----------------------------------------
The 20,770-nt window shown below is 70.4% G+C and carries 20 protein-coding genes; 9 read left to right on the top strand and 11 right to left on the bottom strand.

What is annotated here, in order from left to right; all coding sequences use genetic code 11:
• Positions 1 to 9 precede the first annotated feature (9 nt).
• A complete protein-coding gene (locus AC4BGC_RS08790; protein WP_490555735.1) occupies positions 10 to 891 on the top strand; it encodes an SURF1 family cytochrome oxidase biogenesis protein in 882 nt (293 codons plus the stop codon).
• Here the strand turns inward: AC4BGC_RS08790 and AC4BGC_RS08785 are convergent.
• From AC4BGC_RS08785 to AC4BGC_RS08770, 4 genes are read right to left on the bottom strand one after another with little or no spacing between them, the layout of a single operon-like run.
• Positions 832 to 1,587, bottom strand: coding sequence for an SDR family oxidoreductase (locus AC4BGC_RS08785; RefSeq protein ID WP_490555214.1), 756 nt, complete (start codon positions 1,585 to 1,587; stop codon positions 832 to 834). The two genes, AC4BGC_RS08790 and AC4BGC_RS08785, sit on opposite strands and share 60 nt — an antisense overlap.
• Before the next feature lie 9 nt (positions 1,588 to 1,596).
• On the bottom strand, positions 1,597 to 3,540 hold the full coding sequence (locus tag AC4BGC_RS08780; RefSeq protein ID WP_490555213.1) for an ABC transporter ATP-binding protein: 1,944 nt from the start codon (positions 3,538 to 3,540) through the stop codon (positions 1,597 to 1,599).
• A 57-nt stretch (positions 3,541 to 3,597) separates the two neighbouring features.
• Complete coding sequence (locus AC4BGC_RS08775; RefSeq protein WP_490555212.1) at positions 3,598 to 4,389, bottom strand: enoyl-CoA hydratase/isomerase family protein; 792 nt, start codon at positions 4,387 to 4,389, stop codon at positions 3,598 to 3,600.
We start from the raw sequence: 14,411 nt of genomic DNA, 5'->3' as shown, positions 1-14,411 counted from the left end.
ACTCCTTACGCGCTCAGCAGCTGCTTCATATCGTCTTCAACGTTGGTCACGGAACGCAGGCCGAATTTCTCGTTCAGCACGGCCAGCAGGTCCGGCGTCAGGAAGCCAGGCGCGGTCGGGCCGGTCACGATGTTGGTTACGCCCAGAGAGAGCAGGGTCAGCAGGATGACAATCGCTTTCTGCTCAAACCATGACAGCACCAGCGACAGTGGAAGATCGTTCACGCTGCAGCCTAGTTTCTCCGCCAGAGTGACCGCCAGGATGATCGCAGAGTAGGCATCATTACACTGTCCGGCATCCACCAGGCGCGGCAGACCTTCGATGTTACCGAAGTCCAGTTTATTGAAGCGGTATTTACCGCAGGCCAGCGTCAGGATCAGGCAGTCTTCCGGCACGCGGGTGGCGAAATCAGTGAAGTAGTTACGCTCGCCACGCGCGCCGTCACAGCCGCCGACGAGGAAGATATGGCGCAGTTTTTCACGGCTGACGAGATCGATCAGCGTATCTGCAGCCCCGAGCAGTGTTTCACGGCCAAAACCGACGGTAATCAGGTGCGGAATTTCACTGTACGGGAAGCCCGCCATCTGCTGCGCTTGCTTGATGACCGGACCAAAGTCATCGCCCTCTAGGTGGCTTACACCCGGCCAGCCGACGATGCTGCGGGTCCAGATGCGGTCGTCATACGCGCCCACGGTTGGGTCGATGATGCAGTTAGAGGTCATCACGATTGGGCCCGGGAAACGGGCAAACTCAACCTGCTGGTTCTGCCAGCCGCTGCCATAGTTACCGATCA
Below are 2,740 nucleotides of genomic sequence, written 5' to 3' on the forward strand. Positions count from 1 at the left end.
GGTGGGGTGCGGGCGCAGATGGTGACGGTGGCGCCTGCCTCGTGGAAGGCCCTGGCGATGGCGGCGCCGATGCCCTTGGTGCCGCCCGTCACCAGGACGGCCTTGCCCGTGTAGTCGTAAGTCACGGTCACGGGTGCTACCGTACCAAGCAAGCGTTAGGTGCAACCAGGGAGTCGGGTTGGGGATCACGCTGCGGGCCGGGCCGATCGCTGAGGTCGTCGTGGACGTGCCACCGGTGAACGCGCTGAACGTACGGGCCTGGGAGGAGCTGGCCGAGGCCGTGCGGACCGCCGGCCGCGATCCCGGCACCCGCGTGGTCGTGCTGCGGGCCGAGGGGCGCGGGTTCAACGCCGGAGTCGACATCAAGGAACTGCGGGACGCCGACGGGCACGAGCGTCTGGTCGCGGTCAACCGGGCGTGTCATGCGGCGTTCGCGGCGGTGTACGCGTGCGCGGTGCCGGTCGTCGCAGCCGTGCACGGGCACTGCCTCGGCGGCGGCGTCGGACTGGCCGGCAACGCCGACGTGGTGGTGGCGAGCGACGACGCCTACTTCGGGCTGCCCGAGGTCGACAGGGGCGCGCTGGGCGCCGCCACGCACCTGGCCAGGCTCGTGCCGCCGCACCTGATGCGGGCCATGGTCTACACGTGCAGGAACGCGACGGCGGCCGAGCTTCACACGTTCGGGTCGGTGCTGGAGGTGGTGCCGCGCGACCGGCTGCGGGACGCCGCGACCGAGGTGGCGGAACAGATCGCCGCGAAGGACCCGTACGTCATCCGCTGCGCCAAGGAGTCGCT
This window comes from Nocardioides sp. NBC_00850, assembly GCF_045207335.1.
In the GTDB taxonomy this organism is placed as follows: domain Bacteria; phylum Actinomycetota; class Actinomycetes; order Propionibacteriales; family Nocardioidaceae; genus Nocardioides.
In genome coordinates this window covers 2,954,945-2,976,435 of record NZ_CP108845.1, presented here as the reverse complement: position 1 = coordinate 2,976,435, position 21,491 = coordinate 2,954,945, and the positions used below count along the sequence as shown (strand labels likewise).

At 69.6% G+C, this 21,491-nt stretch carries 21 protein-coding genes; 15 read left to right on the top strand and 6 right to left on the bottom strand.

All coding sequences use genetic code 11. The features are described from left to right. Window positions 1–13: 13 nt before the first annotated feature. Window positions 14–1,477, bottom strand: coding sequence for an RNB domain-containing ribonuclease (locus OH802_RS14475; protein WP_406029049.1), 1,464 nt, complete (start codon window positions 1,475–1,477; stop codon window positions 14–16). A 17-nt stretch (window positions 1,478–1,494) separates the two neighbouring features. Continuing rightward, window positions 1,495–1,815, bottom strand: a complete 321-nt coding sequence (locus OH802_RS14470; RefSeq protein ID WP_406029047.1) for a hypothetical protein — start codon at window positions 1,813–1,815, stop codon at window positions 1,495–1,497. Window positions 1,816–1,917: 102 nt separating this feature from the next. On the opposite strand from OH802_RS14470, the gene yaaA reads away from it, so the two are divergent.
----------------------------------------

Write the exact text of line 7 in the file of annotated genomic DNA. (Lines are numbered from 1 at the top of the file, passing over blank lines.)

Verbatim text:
• Positions 832 to 1,587, bottom strand: coding sequence for an SDR family oxidoreductase (locus AC4BGC_RS08785; RefSeq protein ID WP_490555214.1), 756 nt, complete (start codon positions 1,585 to 1,587; stop codon positions 832 to 834). The two genes, AC4BGC_RS08790 and AC4BGC_RS08785, sit on opposite strands and share 60 nt — an antisense overlap.